Last month we reported on the progress we made in turning K-9 Mail into Thunderbird for Android. Since then a month has passed, so it’s time for another detailed update.

(If you missed the exciting news last summer, K-9 Mail is now part of the Thunderbird family, and we’re working steadily on transforming it into Thunderbird for Android. If you want to learn more, check out our Android roadmap, this blog post, and this FAQ.)

Towards a new stable release

The goal for March was to get the app into shape for a new stable release. We didn’t quite get there, but we should be close now.

✨ Polishing the user interface

In February we introduced changes to the message view and message list screens. In March we spent quite some time polishing the UI and fixing bugs in that newly added code.

📃 Message list

After experimenting with displaying the colored account indicator to the left of the subject/sender text, we decided to move it back to where it was in K-9 Mail 6.400.

K-9 Mail 6.509: Colored account indicator to the left of the text
K-9 Mail 6.511: Colored account indicator in line with text

We updated the “snackbar” that is displayed after the app was updated to disappear automatically after 10 seconds.

K-9 Mail 6.511: "Find out what's new in this release" notice

A keen observer will notice that we also changed the appearance of the floating button used to compose a new message. It now only shows an icon and the button is hidden when the message list is scrolled down.

📥 Message view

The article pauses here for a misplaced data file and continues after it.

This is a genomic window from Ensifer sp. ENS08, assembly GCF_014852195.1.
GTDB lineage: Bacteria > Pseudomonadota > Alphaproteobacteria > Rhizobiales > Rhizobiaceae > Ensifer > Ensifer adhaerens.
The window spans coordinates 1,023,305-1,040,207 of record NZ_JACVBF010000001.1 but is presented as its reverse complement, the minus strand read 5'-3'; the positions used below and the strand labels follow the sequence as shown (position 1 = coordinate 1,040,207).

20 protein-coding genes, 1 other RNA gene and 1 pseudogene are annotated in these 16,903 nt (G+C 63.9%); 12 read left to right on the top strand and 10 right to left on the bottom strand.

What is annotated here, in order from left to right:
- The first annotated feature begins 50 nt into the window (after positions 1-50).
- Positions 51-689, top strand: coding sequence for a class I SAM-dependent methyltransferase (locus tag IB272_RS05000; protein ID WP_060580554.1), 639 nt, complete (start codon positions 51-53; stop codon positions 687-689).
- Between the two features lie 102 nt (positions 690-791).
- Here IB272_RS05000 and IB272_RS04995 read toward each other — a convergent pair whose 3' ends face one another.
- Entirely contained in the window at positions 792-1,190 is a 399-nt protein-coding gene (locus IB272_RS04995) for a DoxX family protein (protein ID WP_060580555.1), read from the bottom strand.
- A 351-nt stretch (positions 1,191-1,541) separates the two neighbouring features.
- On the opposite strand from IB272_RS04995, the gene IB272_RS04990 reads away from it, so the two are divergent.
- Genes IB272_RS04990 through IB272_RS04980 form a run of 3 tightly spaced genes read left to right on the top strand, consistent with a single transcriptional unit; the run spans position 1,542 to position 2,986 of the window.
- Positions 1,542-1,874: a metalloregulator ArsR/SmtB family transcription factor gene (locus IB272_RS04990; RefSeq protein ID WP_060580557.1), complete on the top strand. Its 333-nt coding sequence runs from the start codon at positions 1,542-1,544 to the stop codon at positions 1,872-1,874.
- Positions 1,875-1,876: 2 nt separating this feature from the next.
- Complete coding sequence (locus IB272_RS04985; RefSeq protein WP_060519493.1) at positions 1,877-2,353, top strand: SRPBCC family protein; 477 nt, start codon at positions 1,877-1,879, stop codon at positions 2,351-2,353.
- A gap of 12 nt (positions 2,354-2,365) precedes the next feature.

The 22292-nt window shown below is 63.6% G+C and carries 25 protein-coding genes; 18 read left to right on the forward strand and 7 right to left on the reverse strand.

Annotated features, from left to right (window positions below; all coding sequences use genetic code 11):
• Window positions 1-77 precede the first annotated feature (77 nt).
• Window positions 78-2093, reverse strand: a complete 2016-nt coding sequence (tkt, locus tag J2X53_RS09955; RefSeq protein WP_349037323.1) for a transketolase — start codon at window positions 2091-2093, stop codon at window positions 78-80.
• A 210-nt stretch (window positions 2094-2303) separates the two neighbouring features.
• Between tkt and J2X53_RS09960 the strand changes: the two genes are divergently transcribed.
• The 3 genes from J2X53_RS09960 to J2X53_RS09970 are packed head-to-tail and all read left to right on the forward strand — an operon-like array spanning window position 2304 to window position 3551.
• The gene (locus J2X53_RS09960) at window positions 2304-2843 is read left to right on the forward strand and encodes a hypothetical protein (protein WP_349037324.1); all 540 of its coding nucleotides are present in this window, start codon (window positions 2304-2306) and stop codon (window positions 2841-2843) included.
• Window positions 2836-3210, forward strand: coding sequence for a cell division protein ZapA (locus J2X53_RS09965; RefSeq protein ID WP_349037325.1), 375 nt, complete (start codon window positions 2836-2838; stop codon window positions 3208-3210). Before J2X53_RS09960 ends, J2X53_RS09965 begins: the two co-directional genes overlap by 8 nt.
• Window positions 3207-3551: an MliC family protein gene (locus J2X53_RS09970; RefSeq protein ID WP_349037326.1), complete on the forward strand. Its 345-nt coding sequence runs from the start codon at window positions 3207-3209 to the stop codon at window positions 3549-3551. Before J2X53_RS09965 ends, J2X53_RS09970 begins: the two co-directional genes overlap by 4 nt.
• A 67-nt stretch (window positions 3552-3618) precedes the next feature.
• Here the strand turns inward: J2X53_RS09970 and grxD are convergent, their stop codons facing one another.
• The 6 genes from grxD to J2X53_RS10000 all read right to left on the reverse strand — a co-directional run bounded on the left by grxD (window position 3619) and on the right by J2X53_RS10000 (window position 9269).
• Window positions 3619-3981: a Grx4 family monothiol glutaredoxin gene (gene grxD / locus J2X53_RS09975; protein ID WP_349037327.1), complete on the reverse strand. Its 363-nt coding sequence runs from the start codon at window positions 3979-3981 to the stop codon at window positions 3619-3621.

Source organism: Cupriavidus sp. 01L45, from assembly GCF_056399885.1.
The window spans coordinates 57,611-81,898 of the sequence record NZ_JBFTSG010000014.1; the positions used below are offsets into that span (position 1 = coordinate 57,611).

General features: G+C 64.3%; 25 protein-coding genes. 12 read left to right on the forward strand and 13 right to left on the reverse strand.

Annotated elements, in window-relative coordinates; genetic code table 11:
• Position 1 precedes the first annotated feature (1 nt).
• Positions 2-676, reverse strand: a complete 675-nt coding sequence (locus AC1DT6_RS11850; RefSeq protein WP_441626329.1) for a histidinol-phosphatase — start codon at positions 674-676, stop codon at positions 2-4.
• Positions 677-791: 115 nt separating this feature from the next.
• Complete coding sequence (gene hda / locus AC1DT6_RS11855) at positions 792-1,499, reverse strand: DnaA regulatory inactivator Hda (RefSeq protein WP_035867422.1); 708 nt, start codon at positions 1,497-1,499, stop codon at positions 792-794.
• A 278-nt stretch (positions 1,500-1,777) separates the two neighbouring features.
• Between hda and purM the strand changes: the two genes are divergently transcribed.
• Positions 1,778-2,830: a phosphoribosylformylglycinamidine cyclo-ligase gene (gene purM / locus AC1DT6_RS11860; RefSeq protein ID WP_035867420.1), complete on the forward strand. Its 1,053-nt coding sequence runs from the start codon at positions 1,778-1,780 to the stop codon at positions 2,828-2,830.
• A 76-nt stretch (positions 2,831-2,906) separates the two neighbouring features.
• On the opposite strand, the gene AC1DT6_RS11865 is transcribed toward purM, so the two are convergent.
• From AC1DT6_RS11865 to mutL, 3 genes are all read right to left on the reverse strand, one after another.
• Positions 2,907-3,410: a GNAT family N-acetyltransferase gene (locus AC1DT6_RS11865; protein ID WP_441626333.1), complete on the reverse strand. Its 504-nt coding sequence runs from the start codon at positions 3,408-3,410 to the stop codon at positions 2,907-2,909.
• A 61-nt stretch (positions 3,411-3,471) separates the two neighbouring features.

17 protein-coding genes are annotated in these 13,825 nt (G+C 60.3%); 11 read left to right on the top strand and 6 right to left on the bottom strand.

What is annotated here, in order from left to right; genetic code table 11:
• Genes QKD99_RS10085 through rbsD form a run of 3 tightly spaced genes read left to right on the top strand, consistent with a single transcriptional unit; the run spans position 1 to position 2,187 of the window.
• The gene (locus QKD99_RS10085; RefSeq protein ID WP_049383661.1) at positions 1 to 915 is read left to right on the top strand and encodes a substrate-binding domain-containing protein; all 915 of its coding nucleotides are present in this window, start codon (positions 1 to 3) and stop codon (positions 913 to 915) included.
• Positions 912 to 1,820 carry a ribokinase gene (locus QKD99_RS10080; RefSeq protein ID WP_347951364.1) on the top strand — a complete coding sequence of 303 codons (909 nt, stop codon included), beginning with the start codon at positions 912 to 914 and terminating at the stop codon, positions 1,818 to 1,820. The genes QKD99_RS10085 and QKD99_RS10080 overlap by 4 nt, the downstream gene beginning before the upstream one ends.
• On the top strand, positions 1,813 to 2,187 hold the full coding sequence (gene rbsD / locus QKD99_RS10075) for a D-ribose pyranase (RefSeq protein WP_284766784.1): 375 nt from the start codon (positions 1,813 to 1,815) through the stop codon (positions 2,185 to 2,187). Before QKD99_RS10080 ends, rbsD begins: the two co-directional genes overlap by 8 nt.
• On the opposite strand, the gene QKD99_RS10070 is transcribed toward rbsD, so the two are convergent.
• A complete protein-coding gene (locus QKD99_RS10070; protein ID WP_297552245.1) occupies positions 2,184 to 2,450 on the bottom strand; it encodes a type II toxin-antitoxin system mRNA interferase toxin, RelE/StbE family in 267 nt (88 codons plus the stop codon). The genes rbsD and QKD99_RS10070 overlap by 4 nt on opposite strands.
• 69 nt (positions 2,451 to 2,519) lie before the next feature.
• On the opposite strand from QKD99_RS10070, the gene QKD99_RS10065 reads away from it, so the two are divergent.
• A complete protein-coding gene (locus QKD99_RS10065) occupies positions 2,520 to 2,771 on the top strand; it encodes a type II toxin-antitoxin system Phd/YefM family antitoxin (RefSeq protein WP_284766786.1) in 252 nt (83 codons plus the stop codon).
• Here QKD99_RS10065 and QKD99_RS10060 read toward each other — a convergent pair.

In a previous beta version we accidentally increased the size of the star in the message view. We fixed that, and also reduced the size of the account “chip”.

K-9 Mail 6.509: Large account indicator and message star
K-9 Mail 6.511: Smaller account indicator and size of the star matching the one in the message list

We also added a setting to specify the font size of the account name under Settings → General settings → Display → Font size → Account name.

🪲 Bug fixes

Thanks to our beta testers we were able to track down and and fix a couple bugs:

  • Toolbar icons in the message view screen were missing when the app was killed while in the background and restored afterwards.
  • When the message list was updated while the user was swiping between messages, the swipe action was canceled, and the previously displayed message was displayed again.
  • The layout of the message details screen wasn’t adjusted when contact pictures were disabled, leading to contact picture sized gaps in the layout.
  • A couple of other minor bugs.

📃 User Manual

Did you know that K-9 Mail has a user manual? It can be found under

We updated the site to support multiple app versions and languages. For now, though, the user manual is only available in English.

In preparation for a new stable version, we added a “6.5xx (beta)” version and started updating the screenshots throughout the user manual. It turns out there’s quite a lot of them, and basically all of the screenshots need to be updated because the appearance of the app has changed since the last stable version. This is tedious work and has to be done every time we make visual changes that affect the whole app. So we started automating this task 🤖

Design system

Over the years, the visual appearance of Android has changed quite a lot, and so has the appearance of K-9 Mail. However, due to lack of resources, we never managed to update the whole app at once. And so the app still is a mix of different visual styles.

To improve this situation, we started working on implementing a design system – reusable components that can be assembled to build the different screens of the app. We’ll use it for new screens added to the app and will slowly migrate existing screens to using the design system.

Hopefully, this will allow us to react faster to design changes in Android in the future. For now, we’re still playing catch-up.


In March 2023 we published the following beta versions:

On behalf of the entire team, thanks very much for using K-9 Mail. We can’t wait to put Thunderbird for Android in your hands later this summer!

This progress report was also published in the Thunderbird blog.